Providing opportunities with fluid-applied thermal break coatings

For insulating the building envelope, fluid-applied insulated coatings cannot replace dry insulation methods. Nevertheless, they can help achieve optimal energy efficient performance of the building envelope. Corrosion resistance is achieved with a primer applied to the substrate prior to applying the coating. Often, a finish coat is also applied for esthetic or other reasons. (The use of zinc-rich primers is not generally recommended when in-service temperatures exceed 49 C [120 F]. For more, see NACE SP0198, Control of Corrosion Under Thermal Insulation and Fireproofing Materials).

Over the past decade, the work of building scientists or building engineers began to address ‘whole-wall’ R-value estimations, comparing them with simplified ‘centre-of-cavity’ and ‘clear wall’ R-values. This work started on the residential side and has now progressed to research on commercial mid-rise and high-rise construction.

How heat is transferred within a building envelope was determined by Toronto-based engineering firm Morrison Hershfield in American Society of Heating, Refrigerating, and Air-conditioning Engineers’ (ASHRAE’s) Research Project 1365-RP, which initiated a catalog of thermal performance data for 40 common building details for mid-rise and high-rise construction.* Published in 2011, the goals of the project were to:

  • calculate thermal performance data for common building envelope details for mid-rise and high-rise construction;
  • develop procedures and a catalog that allowed designers quick and straightforward access to information; and
  • provide information to answer the fundamental questions of how overall geometry and materials affect overall thermal performance.

The team of engineers at Morrison Hershfield employed heat transfer software, with the resulting models calibrated and validated against measured and analytical solutions. International Organization for Standardization (ISO) standards for glazing were used, along with a guarded hot box test measurement. They assessed 40 construction details common to construction methods in North America; while there was some focus on glazing, the highest priority was on the details with thermal bridges in 3D.

The research project was initiated when ASHRAE 90.1-2007, Energy Standard for Buildings Except Low-rise Residential Buildings, was the most ubiquitous standard applied in U.S. energy codes and in the then-current LEED 2009 program’s Energy & Atmosphere (EA) prerequisite and credits for determining whole building energy performance. However, ASHRAE 90.1-2007 largely avoided the thermal bridging of outside assemblies, according to Mark Lawton, P.Eng., FEC, of Morison Hershfield’s Vancouver office. Crediting the work of his colleagues Patrick Roppel, M.A.Sc., P.Eng., and Neil Norris, M.A.Sc., EIT, Lawton says the standard did not address avoiding potential improvements to building envelope assemblies beyond its continuous insulation (ci) prescriptive compliance path.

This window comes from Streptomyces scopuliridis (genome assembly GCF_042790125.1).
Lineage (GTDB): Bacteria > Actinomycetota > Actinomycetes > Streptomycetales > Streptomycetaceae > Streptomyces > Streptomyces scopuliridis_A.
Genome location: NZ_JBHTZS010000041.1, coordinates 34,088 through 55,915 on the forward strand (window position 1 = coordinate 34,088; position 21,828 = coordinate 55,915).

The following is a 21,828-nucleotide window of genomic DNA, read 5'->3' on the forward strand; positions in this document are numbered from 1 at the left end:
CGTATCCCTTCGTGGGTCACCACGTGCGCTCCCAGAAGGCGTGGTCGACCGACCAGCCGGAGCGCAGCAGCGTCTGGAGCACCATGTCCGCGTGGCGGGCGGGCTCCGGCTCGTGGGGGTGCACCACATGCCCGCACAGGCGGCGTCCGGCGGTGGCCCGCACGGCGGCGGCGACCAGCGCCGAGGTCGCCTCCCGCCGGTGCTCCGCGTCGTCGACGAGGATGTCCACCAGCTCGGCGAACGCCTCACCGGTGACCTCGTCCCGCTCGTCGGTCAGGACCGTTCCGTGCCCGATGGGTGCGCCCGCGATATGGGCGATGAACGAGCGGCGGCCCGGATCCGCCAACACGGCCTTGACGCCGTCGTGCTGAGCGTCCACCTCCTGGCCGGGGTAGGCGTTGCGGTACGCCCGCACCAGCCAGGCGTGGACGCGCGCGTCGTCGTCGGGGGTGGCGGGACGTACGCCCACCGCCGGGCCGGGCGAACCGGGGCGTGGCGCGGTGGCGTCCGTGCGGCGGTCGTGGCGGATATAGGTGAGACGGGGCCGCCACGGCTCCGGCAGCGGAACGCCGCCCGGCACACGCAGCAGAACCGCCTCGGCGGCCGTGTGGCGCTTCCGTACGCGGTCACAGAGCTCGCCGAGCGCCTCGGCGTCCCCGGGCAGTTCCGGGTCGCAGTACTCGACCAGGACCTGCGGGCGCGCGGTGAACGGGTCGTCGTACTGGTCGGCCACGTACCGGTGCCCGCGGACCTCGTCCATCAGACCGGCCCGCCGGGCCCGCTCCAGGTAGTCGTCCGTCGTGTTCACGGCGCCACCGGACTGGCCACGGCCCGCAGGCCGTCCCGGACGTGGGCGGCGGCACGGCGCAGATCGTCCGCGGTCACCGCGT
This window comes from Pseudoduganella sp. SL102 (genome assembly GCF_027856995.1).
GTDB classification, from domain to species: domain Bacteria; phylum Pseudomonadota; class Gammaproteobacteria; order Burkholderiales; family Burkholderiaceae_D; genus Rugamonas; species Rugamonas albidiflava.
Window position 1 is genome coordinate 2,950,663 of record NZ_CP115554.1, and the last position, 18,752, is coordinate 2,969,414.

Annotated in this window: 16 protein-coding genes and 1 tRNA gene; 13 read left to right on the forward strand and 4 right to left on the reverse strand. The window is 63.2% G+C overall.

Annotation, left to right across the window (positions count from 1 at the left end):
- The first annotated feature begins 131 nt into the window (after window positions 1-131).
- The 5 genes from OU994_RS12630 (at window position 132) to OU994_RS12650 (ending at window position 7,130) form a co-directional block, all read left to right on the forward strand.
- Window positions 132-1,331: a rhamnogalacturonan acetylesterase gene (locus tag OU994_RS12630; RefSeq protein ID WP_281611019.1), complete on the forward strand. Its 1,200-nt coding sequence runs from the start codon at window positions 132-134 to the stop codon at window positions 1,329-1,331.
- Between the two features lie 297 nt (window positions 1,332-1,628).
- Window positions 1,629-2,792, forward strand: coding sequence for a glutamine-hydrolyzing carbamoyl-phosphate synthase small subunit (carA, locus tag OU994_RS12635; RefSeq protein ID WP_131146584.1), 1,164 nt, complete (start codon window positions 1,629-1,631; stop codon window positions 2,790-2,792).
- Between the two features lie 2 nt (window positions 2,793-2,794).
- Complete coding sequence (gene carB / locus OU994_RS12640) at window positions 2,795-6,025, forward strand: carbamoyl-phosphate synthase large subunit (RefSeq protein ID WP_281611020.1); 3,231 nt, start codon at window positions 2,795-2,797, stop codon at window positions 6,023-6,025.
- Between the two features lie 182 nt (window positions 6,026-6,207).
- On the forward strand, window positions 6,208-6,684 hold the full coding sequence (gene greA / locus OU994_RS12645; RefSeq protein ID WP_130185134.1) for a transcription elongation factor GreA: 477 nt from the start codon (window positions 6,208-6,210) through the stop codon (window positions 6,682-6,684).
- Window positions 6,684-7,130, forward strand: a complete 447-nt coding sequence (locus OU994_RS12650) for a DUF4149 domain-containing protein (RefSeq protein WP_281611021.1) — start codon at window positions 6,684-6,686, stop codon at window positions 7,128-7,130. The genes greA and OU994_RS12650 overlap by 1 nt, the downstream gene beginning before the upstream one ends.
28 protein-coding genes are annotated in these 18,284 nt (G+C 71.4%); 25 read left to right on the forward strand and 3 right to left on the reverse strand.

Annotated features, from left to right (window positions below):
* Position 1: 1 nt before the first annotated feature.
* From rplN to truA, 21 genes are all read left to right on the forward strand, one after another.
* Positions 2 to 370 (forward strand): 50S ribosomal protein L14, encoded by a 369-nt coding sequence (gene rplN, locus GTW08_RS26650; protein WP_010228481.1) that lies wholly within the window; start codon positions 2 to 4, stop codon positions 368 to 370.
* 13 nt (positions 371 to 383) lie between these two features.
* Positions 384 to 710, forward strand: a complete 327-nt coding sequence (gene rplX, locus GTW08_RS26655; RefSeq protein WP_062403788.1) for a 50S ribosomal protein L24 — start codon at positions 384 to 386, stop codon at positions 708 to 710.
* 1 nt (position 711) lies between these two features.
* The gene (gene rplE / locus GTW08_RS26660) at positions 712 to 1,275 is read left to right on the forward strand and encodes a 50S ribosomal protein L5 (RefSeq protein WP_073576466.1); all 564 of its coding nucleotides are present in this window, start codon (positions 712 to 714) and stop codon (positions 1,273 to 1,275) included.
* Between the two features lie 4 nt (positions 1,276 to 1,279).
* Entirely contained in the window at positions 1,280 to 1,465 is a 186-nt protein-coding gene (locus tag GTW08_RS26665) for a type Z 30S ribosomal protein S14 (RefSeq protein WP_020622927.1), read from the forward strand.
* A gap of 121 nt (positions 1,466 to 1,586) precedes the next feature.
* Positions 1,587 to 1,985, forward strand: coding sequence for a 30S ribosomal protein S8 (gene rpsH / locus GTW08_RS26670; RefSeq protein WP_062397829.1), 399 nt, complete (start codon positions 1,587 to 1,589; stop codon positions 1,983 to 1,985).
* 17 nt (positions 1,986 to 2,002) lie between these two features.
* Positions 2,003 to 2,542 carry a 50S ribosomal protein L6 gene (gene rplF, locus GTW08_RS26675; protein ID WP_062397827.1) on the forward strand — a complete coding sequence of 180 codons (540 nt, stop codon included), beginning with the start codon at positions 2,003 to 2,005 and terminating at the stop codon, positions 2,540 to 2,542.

The Morison Hershfield team applied a European method to streamline assessing various assemblies by looking at their heat flow with and without the thermal bridge for a linear transmittance measurement. In this respect, they were North American pioneers for taking into account construction details not previously considered in earlier energy modelling programs.

Since the ASHRAE project, more has been developed for industry professionals who have been tasked with designing energy efficient building envelopes—especially in situations where lateral heat flow is affecting thermal performance of the assembly via linear transmittance (or thermal bridging). In August 2014, Morrison Hershfield and BC Hydro published Building Envelope Thermal Bridging Guide: Analysis, Applications, and Insights, which serves as a guide for designers and specifiers as they confront mitigation of thermal bridging and reducing energy consumption in buildings.

The guide addresses several issues challenging project teams today and addresses those challenges by:

  • cataloguing the thermal performance of common building envelope assemblies and interface details;
  • providing data-driven guidance that will make it easier for the industry to comprehensively consider thermal bridging in building codes and bylaws, design, and whole building energy analysis;
  • examining the cost associated with improving the thermal performance of opaque building envelope assemblies and interface details and forecasting the energy impact for several building types and climates; and
  • evaluating cost-effectiveness of improving the building envelope through more thermally efficient assemblies, interface details, and varying insulation levels.



PAULPaul Nutcher, CSI, CDT, is the president of Green Apple Group LLC, a marketing, technical, and sustainability consulting firm. A LEED Green Associate, he has more than a dozen years of building industry experience
as a specifications and technical writer, educator, and consultant to product manufacturers and design/construction professionals. Nutcher has served in leadership roles with CSI, the U.S. Green Building Council (USGBC), and the American Institute of Architects (AIA). He can be reached at

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